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Riding a bike is meant to be a fun experience. There are times while out on the road, or casually riding a local trail, that a flat tire – or some other minor bike incident occurs. Don’t be left stranded because something was forgotten at home.

Once you’ve decided which type of bike bag to attach to your bike, now it’s time to make sure it’s properly packed.

Here are a few things you shouldn’t leave home without if you’re going for a ride. Also, I’ll add a few outside resources and a YouTube video for you to check out.

List and more after the jump… 
Tube – Keep at least one bike tube in the bike pouch, and many riders have an additional backup just in case. It depends on ride duration, amount of space in the saddle bag, and other varying factors – use your best judgment, but make sure you have at least one new tube while out riding!

Patch Kit – Another must have. Patch kits are cheap and easy to find at a local bike shop or online, and make it so you’re able to patch a tube puncture. When out on a group ride, it’s occasionally possible a fellow rider will appreciate you being properly prepared – and able to lend a hand.

Tire Levers – Bring at least two tire levers, so removing and putting the tire back on the rim is significantly easier – and faster.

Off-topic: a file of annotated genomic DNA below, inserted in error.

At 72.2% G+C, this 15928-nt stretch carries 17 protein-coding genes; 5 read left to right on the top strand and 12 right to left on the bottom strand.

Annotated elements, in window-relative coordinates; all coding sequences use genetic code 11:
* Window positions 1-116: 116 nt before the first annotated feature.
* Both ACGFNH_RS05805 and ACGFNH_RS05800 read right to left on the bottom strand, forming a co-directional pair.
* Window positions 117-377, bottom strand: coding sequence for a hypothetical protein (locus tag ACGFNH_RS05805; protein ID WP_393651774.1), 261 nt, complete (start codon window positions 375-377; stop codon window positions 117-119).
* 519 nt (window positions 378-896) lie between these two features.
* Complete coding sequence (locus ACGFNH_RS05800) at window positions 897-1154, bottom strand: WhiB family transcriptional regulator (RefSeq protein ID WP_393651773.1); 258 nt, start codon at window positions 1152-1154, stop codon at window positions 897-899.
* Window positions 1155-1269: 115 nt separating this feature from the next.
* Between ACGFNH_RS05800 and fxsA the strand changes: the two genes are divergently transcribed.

CO2/Inflator – Whether it’s a bike pump or CO2 and an inflator, what good are extra tubes or a patch kit if you can’t fill the tube with air?

Multi-Tool – A multi-tool could be your best friend while out on the road. Need to change your saddle height? Something need tightening? Double check the basics before intense training? The ability to make a quick roadside adjustment can make all the difference in a comfortable ride.

Cash – An emergency source of cash, whether it’s for hydration or food at a cafe, or if you need something from a bike shop, cash is king. Even more so if you’ll be in remote areas where stores might not be as keen on accepting debit or credit cards.

Bonus Tip: Unless you wear a Road ID or something similar, slipping some type of personal contact information that includes your name, date of birth, and an emergency contact is a good idea. It’s better to be prepared in case of an accident or otherwise unforeseen incident.

Global Cycling Network explains the proper way to pack a bike saddlebag:

[Image courtesy of Pixabay / MIH83]

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